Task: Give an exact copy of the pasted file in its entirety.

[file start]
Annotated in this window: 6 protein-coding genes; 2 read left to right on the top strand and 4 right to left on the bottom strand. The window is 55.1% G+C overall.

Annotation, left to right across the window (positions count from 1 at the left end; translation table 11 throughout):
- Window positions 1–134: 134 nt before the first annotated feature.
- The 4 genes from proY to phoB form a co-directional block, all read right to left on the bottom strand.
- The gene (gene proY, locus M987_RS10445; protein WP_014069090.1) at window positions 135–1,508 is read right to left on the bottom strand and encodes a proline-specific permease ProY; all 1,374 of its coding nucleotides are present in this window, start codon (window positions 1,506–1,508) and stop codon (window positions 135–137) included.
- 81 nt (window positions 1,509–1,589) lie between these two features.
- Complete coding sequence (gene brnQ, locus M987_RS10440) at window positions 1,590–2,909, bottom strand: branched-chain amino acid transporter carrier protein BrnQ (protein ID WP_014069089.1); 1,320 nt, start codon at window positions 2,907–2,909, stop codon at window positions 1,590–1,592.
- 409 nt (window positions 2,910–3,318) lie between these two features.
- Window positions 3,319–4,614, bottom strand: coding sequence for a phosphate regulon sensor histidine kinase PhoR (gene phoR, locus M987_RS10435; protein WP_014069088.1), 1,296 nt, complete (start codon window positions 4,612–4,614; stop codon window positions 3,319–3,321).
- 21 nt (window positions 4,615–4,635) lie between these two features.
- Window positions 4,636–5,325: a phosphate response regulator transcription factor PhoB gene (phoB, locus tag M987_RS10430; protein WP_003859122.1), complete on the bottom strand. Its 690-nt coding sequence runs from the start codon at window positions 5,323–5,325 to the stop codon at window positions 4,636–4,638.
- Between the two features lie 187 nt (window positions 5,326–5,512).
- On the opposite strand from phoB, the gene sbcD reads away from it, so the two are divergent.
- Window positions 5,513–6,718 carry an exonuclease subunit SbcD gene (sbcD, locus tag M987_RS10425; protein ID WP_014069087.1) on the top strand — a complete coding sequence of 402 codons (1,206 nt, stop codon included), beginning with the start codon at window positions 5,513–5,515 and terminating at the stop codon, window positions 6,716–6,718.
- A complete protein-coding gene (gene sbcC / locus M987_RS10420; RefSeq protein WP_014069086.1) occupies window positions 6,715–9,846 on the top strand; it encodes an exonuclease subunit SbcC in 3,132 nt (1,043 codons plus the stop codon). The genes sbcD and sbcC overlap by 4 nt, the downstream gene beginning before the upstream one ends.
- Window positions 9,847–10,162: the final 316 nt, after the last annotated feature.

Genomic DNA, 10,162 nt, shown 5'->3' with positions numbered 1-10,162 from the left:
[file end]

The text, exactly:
Annotated in this window: 6 protein-coding genes; 2 read left to right on the top strand and 4 right to left on the bottom strand. The window is 55.1% G+C overall.

Annotation, left to right across the window (positions count from 1 at the left end; translation table 11 throughout):
- Window positions 1–134: 134 nt before the first annotated feature.
- The 4 genes from proY to phoB form a co-directional block, all read right to left on the bottom strand.
- The gene (gene proY, locus M987_RS10445; protein WP_014069090.1) at window positions 135–1,508 is read right to left on the bottom strand and encodes a proline-specific permease ProY; all 1,374 of its coding nucleotides are present in this window, start codon (window positions 1,506–1,508) and stop codon (window positions 135–137) included.
- 81 nt (window positions 1,509–1,589) lie between these two features.
- Complete coding sequence (gene brnQ, locus M987_RS10440) at window positions 1,590–2,909, bottom strand: branched-chain amino acid transporter carrier protein BrnQ (protein ID WP_014069089.1); 1,320 nt, start codon at window positions 2,907–2,909, stop codon at window positions 1,590–1,592.
- 409 nt (window positions 2,910–3,318) lie between these two features.
- Window positions 3,319–4,614, bottom strand: coding sequence for a phosphate regulon sensor histidine kinase PhoR (gene phoR, locus M987_RS10435; protein WP_014069088.1), 1,296 nt, complete (start codon window positions 4,612–4,614; stop codon window positions 3,319–3,321).
- 21 nt (window positions 4,615–4,635) lie between these two features.
- Window positions 4,636–5,325: a phosphate response regulator transcription factor PhoB gene (phoB, locus tag M987_RS10430; protein WP_003859122.1), complete on the bottom strand. Its 690-nt coding sequence runs from the start codon at window positions 5,323–5,325 to the stop codon at window positions 4,636–4,638.
- Between the two features lie 187 nt (window positions 5,326–5,512).
- On the opposite strand from phoB, the gene sbcD reads away from it, so the two are divergent.
- Window positions 5,513–6,718 carry an exonuclease subunit SbcD gene (sbcD, locus tag M987_RS10425; protein ID WP_014069087.1) on the top strand — a complete coding sequence of 402 codons (1,206 nt, stop codon included), beginning with the start codon at window positions 5,513–5,515 and terminating at the stop codon, window positions 6,716–6,718.
- A complete protein-coding gene (gene sbcC / locus M987_RS10420; RefSeq protein WP_014069086.1) occupies window positions 6,715–9,846 on the top strand; it encodes an exonuclease subunit SbcC in 3,132 nt (1,043 codons plus the stop codon). The genes sbcD and sbcC overlap by 4 nt, the downstream gene beginning before the upstream one ends.
- Window positions 9,847–10,162: the final 316 nt, after the last annotated feature.

Genomic DNA, 10,162 nt, shown 5'->3' with positions numbered 1-10,162 from the left: